Socceroos captain Lucas Neill could be swapping the United Arab Emirates for China amid speculation his Dubai-based club Al Wasl is willing to let him go during this transfer window.
Neill, who is contracted until the end of the season, was linked with a switch to Chinese Super League side Tianjin Teda before Christmas.
And it’s understood that Neill - who turns 35 in March - is seen as surplus to requirements by Al Wasl’s French coach Guy Lacombe, who replaced Brunu Metsu in November. Lacombe wants to free up an Asian spot on his roster as he seeks to transform a poor season for the club, which is languishing in eighth spot – 17 points off Alex Brosque’s league-leading Al Ain.
Ironically Neill, who was released by fellow Pro League outfit Al Jazira after a season prior to his switch to Al Wasl, was one of five nominees for 2012’s AFC Player of the Year.
He missed out on the final shortlist of three but said at the time: “I was surprised when I found out (I had been nominated), but at the same time extremely proud and humbled that I could be recognised among some really top Asian players.
“It also gives me justification having chosen to come here and be challenged in this league. I've seen numerous comments now from foreigners from both here in the UAE and from outside either complimenting or criticising this league.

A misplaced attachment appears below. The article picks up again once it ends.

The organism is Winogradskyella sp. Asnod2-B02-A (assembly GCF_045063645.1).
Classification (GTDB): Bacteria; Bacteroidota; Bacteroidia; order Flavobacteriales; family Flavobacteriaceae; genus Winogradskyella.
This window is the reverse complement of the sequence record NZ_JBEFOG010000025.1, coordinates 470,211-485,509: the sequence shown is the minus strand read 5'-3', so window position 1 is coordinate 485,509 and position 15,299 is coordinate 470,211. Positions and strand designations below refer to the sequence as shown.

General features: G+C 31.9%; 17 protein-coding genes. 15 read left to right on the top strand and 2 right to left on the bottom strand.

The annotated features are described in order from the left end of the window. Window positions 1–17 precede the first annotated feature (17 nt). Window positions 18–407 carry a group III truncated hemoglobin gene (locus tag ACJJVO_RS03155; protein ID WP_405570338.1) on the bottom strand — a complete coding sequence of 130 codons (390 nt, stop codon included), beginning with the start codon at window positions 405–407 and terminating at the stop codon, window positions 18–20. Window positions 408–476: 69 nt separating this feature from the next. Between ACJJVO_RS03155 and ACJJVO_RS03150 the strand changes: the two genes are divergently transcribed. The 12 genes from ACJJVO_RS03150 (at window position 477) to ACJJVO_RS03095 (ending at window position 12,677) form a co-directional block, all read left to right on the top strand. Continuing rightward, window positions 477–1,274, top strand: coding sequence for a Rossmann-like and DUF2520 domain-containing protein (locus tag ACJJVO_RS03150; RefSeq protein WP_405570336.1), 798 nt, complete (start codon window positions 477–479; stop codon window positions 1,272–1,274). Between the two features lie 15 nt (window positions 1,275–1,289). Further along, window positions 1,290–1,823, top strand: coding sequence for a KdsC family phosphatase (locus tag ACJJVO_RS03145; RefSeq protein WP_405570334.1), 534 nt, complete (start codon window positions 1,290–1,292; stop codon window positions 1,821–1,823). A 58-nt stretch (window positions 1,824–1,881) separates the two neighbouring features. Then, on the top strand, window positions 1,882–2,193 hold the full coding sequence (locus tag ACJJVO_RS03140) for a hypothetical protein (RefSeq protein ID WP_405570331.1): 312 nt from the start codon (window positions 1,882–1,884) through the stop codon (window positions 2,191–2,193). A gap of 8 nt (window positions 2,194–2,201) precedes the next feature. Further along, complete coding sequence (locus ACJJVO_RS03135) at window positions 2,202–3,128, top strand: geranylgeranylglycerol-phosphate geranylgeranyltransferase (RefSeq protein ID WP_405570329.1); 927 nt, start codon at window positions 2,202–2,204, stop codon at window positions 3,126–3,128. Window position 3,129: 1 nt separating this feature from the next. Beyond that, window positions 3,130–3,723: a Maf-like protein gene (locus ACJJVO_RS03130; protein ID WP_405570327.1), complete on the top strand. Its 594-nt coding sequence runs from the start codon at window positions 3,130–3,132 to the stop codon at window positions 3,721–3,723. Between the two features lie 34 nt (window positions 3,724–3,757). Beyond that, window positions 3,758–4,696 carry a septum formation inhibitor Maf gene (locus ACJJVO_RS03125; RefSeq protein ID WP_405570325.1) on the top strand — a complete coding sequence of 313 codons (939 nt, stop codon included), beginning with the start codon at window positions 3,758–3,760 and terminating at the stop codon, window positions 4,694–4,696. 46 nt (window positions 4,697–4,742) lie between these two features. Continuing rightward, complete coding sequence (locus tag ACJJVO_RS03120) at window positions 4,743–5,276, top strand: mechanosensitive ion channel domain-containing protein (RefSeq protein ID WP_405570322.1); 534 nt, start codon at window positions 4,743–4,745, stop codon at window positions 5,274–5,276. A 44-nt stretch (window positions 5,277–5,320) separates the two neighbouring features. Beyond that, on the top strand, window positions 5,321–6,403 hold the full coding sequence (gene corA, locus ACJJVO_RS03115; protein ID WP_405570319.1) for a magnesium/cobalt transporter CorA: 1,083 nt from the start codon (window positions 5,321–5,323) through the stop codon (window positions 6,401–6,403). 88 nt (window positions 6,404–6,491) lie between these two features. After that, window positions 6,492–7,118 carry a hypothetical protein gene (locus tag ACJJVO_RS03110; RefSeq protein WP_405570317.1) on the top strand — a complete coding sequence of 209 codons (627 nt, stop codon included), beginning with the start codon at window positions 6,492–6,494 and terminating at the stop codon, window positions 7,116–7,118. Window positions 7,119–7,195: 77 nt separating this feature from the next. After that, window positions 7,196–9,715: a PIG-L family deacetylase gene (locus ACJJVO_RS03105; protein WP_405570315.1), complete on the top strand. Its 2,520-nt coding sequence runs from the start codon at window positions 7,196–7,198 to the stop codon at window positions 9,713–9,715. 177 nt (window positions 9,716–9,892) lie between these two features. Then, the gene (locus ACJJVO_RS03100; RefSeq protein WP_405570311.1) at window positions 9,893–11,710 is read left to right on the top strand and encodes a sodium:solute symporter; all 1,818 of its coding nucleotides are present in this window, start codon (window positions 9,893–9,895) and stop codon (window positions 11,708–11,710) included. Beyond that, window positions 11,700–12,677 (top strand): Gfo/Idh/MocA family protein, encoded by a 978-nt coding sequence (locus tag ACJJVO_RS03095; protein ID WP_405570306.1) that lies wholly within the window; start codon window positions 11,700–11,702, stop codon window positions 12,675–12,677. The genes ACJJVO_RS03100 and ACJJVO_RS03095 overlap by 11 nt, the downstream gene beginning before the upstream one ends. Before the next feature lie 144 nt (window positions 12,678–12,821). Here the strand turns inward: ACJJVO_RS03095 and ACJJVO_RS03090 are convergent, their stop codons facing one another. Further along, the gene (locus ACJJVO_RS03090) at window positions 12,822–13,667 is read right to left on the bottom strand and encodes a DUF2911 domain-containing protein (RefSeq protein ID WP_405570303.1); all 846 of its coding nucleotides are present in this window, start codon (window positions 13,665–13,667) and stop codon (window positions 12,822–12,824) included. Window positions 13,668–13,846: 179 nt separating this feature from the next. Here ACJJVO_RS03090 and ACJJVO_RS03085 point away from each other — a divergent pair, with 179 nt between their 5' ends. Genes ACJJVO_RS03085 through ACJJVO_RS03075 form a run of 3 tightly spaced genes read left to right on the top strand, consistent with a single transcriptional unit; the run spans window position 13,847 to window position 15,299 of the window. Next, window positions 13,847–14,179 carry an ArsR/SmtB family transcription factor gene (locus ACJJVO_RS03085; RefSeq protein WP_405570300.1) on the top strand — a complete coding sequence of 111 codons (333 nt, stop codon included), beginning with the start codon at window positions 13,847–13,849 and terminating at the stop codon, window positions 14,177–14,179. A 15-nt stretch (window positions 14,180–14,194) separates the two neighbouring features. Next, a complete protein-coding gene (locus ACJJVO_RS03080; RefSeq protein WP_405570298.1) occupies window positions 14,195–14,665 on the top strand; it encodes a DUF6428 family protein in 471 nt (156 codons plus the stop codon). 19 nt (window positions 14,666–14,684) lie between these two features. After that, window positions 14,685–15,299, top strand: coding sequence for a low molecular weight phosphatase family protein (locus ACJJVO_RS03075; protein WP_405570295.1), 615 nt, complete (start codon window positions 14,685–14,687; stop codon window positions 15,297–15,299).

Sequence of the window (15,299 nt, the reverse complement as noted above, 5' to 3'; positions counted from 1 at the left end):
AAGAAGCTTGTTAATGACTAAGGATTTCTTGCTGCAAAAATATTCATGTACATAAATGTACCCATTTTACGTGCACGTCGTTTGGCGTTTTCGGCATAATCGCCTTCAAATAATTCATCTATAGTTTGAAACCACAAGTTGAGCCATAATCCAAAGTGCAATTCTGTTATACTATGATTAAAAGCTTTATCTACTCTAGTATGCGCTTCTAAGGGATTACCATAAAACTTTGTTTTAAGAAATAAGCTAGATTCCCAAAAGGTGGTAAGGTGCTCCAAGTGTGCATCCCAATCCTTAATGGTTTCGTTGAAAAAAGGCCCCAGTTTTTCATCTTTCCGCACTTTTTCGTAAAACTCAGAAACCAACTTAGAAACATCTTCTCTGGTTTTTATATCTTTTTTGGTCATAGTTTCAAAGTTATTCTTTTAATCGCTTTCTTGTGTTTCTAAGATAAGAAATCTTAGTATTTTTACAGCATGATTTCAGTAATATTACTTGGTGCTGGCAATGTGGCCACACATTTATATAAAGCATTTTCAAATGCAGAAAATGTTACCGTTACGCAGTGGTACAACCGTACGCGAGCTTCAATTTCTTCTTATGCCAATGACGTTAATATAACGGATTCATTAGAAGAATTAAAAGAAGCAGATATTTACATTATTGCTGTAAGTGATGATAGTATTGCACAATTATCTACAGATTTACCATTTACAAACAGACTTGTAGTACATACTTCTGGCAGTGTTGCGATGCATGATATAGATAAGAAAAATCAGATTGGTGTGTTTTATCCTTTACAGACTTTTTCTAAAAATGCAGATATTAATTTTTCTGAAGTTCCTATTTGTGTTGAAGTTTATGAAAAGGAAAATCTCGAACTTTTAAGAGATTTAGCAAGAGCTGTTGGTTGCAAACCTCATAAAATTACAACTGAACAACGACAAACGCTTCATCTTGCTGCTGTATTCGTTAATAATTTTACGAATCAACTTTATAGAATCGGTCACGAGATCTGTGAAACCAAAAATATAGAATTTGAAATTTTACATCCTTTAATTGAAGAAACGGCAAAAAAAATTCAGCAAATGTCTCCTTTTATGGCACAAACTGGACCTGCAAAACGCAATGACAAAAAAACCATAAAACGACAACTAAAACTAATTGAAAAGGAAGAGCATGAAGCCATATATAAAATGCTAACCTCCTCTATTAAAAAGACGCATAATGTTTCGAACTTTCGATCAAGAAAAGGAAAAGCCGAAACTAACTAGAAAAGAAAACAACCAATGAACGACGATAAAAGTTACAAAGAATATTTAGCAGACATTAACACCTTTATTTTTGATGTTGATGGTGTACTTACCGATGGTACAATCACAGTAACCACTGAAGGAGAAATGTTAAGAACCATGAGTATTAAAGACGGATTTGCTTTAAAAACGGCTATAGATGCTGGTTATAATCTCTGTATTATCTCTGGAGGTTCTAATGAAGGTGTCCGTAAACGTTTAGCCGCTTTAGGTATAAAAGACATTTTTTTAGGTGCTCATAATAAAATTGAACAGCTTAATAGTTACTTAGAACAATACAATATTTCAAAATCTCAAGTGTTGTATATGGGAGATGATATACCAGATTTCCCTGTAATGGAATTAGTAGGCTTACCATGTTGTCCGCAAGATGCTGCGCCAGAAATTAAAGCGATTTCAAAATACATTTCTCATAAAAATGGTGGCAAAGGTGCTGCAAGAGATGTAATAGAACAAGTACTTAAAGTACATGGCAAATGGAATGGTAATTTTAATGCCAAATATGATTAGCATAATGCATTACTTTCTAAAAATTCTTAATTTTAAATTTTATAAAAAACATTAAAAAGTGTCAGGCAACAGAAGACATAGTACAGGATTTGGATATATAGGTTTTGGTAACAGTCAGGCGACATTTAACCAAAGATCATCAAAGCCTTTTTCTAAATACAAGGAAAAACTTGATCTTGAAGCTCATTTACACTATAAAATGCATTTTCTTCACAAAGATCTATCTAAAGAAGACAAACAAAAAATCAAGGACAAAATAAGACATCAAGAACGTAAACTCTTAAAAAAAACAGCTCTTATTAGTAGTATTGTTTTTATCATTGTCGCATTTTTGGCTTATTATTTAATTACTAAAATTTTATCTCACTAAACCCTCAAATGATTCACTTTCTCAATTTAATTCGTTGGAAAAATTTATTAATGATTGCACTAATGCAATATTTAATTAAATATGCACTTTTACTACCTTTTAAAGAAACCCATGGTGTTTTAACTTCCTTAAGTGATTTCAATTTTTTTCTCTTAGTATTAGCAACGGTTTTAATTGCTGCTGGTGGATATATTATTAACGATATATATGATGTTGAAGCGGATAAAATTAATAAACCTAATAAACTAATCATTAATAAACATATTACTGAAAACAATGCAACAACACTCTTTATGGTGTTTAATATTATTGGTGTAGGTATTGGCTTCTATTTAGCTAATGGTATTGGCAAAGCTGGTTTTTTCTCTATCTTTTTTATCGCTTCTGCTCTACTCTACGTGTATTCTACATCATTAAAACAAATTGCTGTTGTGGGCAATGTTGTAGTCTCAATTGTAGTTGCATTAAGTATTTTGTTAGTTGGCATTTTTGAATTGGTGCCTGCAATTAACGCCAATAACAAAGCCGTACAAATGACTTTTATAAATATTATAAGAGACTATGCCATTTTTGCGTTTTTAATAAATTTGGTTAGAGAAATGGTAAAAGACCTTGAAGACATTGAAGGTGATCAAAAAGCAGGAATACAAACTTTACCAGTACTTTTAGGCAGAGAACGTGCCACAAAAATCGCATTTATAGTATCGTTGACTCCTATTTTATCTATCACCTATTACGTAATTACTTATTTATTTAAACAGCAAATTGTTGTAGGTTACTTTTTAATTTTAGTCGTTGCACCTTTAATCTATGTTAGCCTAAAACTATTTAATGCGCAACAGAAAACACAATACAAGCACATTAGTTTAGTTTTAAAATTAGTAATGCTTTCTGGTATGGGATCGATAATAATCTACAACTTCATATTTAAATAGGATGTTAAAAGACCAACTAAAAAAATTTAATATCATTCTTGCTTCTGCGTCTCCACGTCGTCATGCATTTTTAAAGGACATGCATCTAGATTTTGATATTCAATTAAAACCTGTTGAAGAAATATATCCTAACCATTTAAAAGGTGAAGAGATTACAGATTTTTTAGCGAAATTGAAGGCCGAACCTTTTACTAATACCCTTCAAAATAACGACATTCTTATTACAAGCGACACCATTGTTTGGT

“But when you look at it, and you can only judge it when you're playing in it, there are six or seven teams this season who can arguably win the league.”
Neill’s UK-based agent Darren Jackson could not be contacted by SBS on Tuesday night, but said recently: “Yes, there has been interest from other clubs, but for the time being Lucas very much remains a Wasl player and is committed to the club.”
The ex-Millwall, Blackburn, West Ham, Everton and Galatasaray defender remains determined to play on to – and beyond – the FIFA 2014 World Cup in Brazil as he bids to lead Australia to a third successive finals appearance.
Professional Footballers Australia (PFA) will award former Australia goalkeeper Mark Schwarzer with its highest honour, the Alex Tobin Medal.